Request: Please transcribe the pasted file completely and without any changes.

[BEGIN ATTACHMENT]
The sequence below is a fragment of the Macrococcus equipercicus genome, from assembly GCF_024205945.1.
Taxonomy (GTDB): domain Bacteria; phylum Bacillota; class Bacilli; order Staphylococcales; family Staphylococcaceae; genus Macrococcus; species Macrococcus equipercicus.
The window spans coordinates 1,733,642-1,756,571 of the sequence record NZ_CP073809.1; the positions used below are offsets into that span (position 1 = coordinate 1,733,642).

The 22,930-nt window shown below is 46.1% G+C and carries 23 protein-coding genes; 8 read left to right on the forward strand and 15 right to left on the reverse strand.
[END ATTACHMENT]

The sequence below is a fragment of the Macrococcus equipercicus genome, from assembly GCF_024205945.1.
Taxonomy (GTDB): domain Bacteria; phylum Bacillota; class Bacilli; order Staphylococcales; family Staphylococcaceae; genus Macrococcus; species Macrococcus equipercicus.
The window spans coordinates 1,733,642-1,756,571 of the sequence record NZ_CP073809.1; the positions used below are offsets into that span (position 1 = coordinate 1,733,642).

The 22,930-nt window shown below is 46.1% G+C and carries 23 protein-coding genes; 8 read left to right on the forward strand and 15 right to left on the reverse strand.